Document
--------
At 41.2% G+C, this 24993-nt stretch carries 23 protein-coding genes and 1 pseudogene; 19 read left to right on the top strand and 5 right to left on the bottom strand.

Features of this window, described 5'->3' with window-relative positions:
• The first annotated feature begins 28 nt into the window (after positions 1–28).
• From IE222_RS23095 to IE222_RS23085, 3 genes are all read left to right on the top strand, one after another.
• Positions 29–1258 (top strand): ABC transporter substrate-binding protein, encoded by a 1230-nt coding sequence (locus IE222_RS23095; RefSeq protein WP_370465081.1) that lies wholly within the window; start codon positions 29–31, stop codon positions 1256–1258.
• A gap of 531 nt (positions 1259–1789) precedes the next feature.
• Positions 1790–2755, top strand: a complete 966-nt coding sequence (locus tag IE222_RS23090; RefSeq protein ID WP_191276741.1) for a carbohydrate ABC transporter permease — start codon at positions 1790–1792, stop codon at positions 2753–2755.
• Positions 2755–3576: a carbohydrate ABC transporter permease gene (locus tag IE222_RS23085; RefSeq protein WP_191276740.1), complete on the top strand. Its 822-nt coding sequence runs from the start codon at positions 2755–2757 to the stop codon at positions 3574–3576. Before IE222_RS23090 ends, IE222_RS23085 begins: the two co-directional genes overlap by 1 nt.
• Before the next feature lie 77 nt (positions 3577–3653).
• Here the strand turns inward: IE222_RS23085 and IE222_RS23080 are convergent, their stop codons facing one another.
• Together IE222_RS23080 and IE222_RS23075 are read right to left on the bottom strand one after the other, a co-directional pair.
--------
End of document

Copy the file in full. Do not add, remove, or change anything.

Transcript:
At 41.2% G+C, this 24993-nt stretch carries 23 protein-coding genes and 1 pseudogene; 19 read left to right on the top strand and 5 right to left on the bottom strand.

Features of this window, described 5'->3' with window-relative positions:
• The first annotated feature begins 28 nt into the window (after positions 1–28).
• From IE222_RS23095 to IE222_RS23085, 3 genes are all read left to right on the top strand, one after another.
• Positions 29–1258 (top strand): ABC transporter substrate-binding protein, encoded by a 1230-nt coding sequence (locus IE222_RS23095; RefSeq protein WP_370465081.1) that lies wholly within the window; start codon positions 29–31, stop codon positions 1256–1258.
• A gap of 531 nt (positions 1259–1789) precedes the next feature.
• Positions 1790–2755, top strand: a complete 966-nt coding sequence (locus tag IE222_RS23090; RefSeq protein ID WP_191276741.1) for a carbohydrate ABC transporter permease — start codon at positions 1790–1792, stop codon at positions 2753–2755.
• Positions 2755–3576: a carbohydrate ABC transporter permease gene (locus tag IE222_RS23085; RefSeq protein WP_191276740.1), complete on the top strand. Its 822-nt coding sequence runs from the start codon at positions 2755–2757 to the stop codon at positions 3574–3576. Before IE222_RS23090 ends, IE222_RS23085 begins: the two co-directional genes overlap by 1 nt.
• Before the next feature lie 77 nt (positions 3577–3653).
• Here the strand turns inward: IE222_RS23085 and IE222_RS23080 are convergent, their stop codons facing one another.
• Together IE222_RS23080 and IE222_RS23075 are read right to left on the bottom strand one after the other, a co-directional pair.